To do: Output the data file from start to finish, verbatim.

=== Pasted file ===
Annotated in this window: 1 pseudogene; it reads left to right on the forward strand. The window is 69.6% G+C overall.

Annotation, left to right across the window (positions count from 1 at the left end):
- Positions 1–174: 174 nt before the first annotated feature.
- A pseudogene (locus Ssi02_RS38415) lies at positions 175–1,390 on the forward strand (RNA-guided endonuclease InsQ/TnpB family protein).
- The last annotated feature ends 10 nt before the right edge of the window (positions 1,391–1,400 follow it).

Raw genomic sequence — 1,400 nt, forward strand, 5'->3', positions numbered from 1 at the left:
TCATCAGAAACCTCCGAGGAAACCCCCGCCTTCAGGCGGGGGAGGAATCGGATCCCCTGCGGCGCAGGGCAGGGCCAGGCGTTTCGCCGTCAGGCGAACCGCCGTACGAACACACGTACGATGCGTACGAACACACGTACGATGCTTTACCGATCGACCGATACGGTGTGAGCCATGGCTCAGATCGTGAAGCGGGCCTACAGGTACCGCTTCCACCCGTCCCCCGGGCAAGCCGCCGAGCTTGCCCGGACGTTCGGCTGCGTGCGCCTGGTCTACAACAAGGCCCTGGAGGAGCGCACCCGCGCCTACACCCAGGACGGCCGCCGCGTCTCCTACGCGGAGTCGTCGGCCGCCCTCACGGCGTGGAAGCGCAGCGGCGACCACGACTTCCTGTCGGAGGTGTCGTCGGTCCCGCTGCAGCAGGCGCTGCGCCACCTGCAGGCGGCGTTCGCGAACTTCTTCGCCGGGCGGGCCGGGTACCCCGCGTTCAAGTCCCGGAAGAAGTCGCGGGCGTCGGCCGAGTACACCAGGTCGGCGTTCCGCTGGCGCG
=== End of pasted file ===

Annotated in this window: 1 pseudogene; it reads left to right on the forward strand. The window is 69.6% G+C overall.

Annotation, left to right across the window (positions count from 1 at the left end):
- Positions 1–174: 174 nt before the first annotated feature.
- A pseudogene (locus Ssi02_RS38415) lies at positions 175–1,390 on the forward strand (RNA-guided endonuclease InsQ/TnpB family protein).
- The last annotated feature ends 10 nt before the right edge of the window (positions 1,391–1,400 follow it).

Raw genomic sequence — 1,400 nt, forward strand, 5'->3', positions numbered from 1 at the left:
TCATCAGAAACCTCCGAGGAAACCCCCGCCTTCAGGCGGGGGAGGAATCGGATCCCCTGCGGCGCAGGGCAGGGCCAGGCGTTTCGCCGTCAGGCGAACCGCCGTACGAACACACGTACGATGCGTACGAACACACGTACGATGCTTTACCGATCGACCGATACGGTGTGAGCCATGGCTCAGATCGTGAAGCGGGCCTACAGGTACCGCTTCCACCCGTCCCCCGGGCAAGCCGCCGAGCTTGCCCGGACGTTCGGCTGCGTGCGCCTGGTCTACAACAAGGCCCTGGAGGAGCGCACCCGCGCCTACACCCAGGACGGCCGCCGCGTCTCCTACGCGGAGTCGTCGGCCGCCCTCACGGCGTGGAAGCGCAGCGGCGACCACGACTTCCTGTCGGAGGTGTCGTCGGTCCCGCTGCAGCAGGCGCTGCGCCACCTGCAGGCGGCGTTCGCGAACTTCTTCGCCGGGCGGGCCGGGTACCCCGCGTTCAAGTCCCGGAAGAAGTCGCGGGCGTCGGCCGAGTACACCAGGTCGGCGTTCCGCTGGCGCG